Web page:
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CORY WEEDS tenor saxophoneMIKE LeDONNE b3 organ
OLIVER GANNON guitar
JESSE CAHILL drums
Released June, 2012
Recorded October 28th, 2011
Last fall, the Vancouver, B.C.-based tenor saxophonist Cory Weeds (b.1973) began planning this CD--his fifth as a leader. "Over a number of years," says Weeds, "I've gotten to know (the New York-based pianist and organist) Mike LeDonne (b.1956) as a friend," he explains, "and we've played together a lot. I've booked him at my jazz club in Vancouver (Weeds, of course, owns The Cellar there) several times. And I recorded my first CD as a leader (2008's BIG WEEDS, Cellar Live CLO11308) with him (and Peter Bernstein and Joe Farnsworth). So I decided to bring him to The Cellar for two nights, put together a little tour for right after that--two nights in Bellingham (Washington), two in Seattle, and two in Edmonton--and the last night of the tour, do a live record."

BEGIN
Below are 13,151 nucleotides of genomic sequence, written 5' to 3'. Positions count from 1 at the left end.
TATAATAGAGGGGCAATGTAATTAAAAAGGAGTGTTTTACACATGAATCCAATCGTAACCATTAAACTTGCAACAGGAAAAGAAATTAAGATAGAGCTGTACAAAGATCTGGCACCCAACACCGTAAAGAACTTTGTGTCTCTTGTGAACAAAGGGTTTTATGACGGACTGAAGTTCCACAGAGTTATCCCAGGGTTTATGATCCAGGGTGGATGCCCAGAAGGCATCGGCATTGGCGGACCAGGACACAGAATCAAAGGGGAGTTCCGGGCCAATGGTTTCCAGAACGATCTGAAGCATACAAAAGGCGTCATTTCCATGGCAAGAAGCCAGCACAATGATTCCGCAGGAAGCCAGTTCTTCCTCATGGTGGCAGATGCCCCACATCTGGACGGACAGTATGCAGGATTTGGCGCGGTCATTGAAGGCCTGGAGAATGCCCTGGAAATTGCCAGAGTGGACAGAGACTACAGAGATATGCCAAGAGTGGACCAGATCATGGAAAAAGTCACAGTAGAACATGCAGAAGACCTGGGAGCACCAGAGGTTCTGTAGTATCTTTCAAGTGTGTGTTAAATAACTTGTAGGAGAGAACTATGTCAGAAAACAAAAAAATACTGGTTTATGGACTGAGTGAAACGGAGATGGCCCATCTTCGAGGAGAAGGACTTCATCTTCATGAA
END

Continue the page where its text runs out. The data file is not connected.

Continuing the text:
But, from there, Weeds was in the weeds. "I needed an original concept for the album," he says. "Then I talked to Mike (LeDonne), and he suggested doing an album of Hank Mobley tunes. And I thought that was a fantastic idea, but I wanted to avoid things like 'This I Dig of You,' which has been recorded a lot...So I started looking up what Hank had written..."Weeds immediately zeroed in on one of his favorite Mobley songs: "A Baptist Beat," from Mobley's 1960 album ROLL CALL. And, LeDonne singled out five others: "A Dab Of This And That" and "Bossa For Baby" from Mobley's 1967 date FAR AWAY LANDS; "Up A Step," from Mobley's 1963 LP NO ROOM FOR SQUARES; "Up, Over And Out" from the 1968 Mobley album REACH OUT; and "Straight No Filter," from Mobley's LP of the same name (recorded in 1963, but unreleased until 1985). Then, the two agreed on a Weeds choice, the Arthur Schwartz and Howard Dietz ballad "I See Your Face Before Me," from the 1937 Broadway show BETWEEN THE DEVIL--recorded by Mobley on his 1965 album DIPPIN', as well as by John Coltrane, Frank Sinatra, Johnny Hartman and Miles Davis--and a blues, LeDonne's own "Perfectly Hank." And, the organist went to work writing arrangements.